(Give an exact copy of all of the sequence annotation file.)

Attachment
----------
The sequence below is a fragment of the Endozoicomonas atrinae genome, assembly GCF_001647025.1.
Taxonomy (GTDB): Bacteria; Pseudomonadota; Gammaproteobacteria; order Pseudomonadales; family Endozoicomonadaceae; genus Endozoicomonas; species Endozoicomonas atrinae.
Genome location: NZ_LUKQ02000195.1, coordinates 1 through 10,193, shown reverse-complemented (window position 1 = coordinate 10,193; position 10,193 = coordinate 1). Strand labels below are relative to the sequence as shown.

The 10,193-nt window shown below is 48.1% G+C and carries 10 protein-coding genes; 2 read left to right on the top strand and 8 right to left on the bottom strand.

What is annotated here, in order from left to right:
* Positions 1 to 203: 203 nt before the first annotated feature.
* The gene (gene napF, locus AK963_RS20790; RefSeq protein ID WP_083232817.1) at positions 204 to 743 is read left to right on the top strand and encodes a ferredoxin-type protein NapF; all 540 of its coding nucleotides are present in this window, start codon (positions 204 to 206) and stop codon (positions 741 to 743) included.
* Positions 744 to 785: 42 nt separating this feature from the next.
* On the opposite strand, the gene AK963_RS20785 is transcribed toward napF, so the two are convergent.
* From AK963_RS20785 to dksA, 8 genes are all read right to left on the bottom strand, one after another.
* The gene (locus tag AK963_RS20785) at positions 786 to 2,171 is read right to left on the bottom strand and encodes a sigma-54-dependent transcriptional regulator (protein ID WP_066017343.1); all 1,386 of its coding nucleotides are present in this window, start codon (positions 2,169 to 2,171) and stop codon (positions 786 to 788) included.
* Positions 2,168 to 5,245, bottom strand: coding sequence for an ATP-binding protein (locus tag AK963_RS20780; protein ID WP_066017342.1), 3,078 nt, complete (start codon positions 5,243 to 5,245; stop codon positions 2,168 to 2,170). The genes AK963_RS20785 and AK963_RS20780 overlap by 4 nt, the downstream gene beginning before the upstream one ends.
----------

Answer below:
The sequence below is a fragment of the Endozoicomonas atrinae genome, assembly GCF_001647025.1.
Taxonomy (GTDB): Bacteria; Pseudomonadota; Gammaproteobacteria; order Pseudomonadales; family Endozoicomonadaceae; genus Endozoicomonas; species Endozoicomonas atrinae.
Genome location: NZ_LUKQ02000195.1, coordinates 1 through 10,193, shown reverse-complemented (window position 1 = coordinate 10,193; position 10,193 = coordinate 1). Strand labels below are relative to the sequence as shown.

The 10,193-nt window shown below is 48.1% G+C and carries 10 protein-coding genes; 2 read left to right on the top strand and 8 right to left on the bottom strand.

What is annotated here, in order from left to right:
* Positions 1 to 203: 203 nt before the first annotated feature.
* The gene (gene napF, locus AK963_RS20790; RefSeq protein ID WP_083232817.1) at positions 204 to 743 is read left to right on the top strand and encodes a ferredoxin-type protein NapF; all 540 of its coding nucleotides are present in this window, start codon (positions 204 to 206) and stop codon (positions 741 to 743) included.
* Positions 744 to 785: 42 nt separating this feature from the next.
* On the opposite strand, the gene AK963_RS20785 is transcribed toward napF, so the two are convergent.
* From AK963_RS20785 to dksA, 8 genes are all read right to left on the bottom strand, one after another.
* The gene (locus tag AK963_RS20785) at positions 786 to 2,171 is read right to left on the bottom strand and encodes a sigma-54-dependent transcriptional regulator (protein ID WP_066017343.1); all 1,386 of its coding nucleotides are present in this window, start codon (positions 2,169 to 2,171) and stop codon (positions 786 to 788) included.
* Positions 2,168 to 5,245, bottom strand: coding sequence for an ATP-binding protein (locus tag AK963_RS20780; protein ID WP_066017342.1), 3,078 nt, complete (start codon positions 5,243 to 5,245; stop codon positions 2,168 to 2,170). The genes AK963_RS20785 and AK963_RS20780 overlap by 4 nt, the downstream gene beginning before the upstream one ends.